Famously, “when all you have is a hammer, everything looks like a nail”. It is therefore a duty of a good software engineer to extend the repertoire of tools he or she can use to solve different kinds of problems. As the title suggests, in this article I’m going to argue that Workflow Engine is a tool you should at least know about.
Instead of starting with a tool, let’s start with a problem. Take a look at the following algorithm:
Let’s assume that this simple algorithm cannot be executed using a single atomic transaction. Further, for our purposes, let’s say that
accountA does in fact have the required amount of funds. What could go wrong?
If we have taken some funds from
accountA and then the algorithm failed for any number of technical reasons then the money will simply be lost. Some examples of such technical failures may include:
- networking problems (e.g.
accountService.GiveTo performs HTTP request)
- a loss of power by the server executing our algorithm
- a sudden termination of the process (e.g. out of memory exception)
The point is — some algorithms should be resilient in the face of temporary technical problems that could arise at any moment in an algorithm execution. This was always a problem, but the highly distributed world of microservices cannot help but exacerbate it. So how could this resiliency be achieved, if using an atomic transaction for some reason is not an option?
Let’s look in our toolbox. What’s this? Why, it is our trusty Database — certainly we can use it to solve the problem at hand:
This code is of course a simplification. It does not account for some mechanism that has to watch for failures and restart the algorithm, perhaps using some backoff strategy. But it does illustrate the point I wanted to make: even for the simplest of algorithms this approach complicates things fast! Imagine what a pain in the butt it would be to implement if-else branches or cycles this way.
The problem with this approach is that it mixes different levels of concerns. Only 2 lines of code are there to perform the actual business logic; the rest of it is a technical code for managing the state of execution. Thus, we could provide resiliency using this approach, but we have to pay for it with another very important aspect of any codebase — readability.
Maybe Database is not the right tool for the job at hand after all. Let’s look in our toolbox again. Well, we in luck — Message Broker is widely used to provide resiliency for such algorithms:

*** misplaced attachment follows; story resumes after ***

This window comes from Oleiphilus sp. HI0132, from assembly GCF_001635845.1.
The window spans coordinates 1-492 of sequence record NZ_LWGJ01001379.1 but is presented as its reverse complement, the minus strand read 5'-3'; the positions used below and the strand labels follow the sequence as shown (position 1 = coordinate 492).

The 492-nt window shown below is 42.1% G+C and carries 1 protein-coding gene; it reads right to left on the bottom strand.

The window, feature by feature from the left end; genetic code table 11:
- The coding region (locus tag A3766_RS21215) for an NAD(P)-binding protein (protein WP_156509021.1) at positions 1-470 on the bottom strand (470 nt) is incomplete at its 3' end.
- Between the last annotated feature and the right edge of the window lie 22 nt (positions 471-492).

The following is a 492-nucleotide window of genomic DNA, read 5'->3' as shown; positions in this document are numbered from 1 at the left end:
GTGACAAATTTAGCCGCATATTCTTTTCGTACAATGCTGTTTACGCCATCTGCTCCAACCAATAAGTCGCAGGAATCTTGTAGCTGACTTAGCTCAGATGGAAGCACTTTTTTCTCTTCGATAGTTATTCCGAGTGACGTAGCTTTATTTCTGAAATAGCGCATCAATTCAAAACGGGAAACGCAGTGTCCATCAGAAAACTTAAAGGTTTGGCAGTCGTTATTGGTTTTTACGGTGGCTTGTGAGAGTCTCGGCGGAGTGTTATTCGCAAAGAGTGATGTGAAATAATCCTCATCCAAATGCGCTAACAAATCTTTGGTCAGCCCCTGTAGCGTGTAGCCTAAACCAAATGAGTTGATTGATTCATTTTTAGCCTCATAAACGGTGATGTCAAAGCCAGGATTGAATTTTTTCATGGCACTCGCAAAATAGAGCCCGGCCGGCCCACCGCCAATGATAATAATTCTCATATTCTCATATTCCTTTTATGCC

This code is also a simplification. I assume that there are mechanisms that would read messages from the Message Broker and forward them to the
FinishFundsTransfer method. Further, I assume that if some message was not processed successfully that it will be processed again and not simply deleted from the Message Broker.
Is this approach better in terms of readability than the previous approach using a Database? The answer is - No. The initial algorithm is now divided into 2 independent methods. This code snippet may lead you to believe that the methods will be close to each other. In fact, nothing stops them from being defined in different source code files, which can even reside in different repositories.
Whereas the Database approach with explicit execution state management diminished the readability of business logic by mixing it with technical noise, the Message Broker approach with asynchronous message processing breaks the algorithm apart and completely destroys its readability in the process. Oftentimes developers do not even understand the whole algorithm based on asynchronous messages because in their day-to-day they only ever see bits and pieces of it, but never the whole.
Thus, using standard tools we basically have to choose either bad or horrible readability for our reliable algorithms. So let’s take a look at the specialized tool for this particular problem — Workflow Engine.
Workflow Engines do have their own well-established terminology. An algorithm that should be reliably executed is called a Workflow. A single step or statement of a workflow is called an Activity. A standalone application or an embedded framework responsible for reliably executing workflows is called a Workflow Engine.
Workflow Engine ensures the reliability of workflows by persisting their state and automatically re-executing the last failed activity until the whole workflow is completed.
Additionally, some Workflow Engines may provide a UI for enhanced observability of your workflows. You could find any workflow execution, look at its state, activities, inputs and outputs of activities, how long did an activity take to execute, etc.
For example, if we apply a Workflow Engine to our initial algorithm, it could look something like this in C#:
The algorithm is now exactly as readable as in the beginning because Workflow Engine hides and abstracts away everything that is needed to achieve reliability.
In conclusion, Workflow Engine is a tool with which you can create reliable algorithms without sacrificing code readability. I will not go into details of particular Workflow Engines here. This article is meant to be only a short introduction to the concept. For Java and Go you may take a look at Temporal (which is based on Uber’s Cadence); there are examples of workflows resembling the ones used here for Java and Go.
For .NET you can read my article .NET Workflow Engines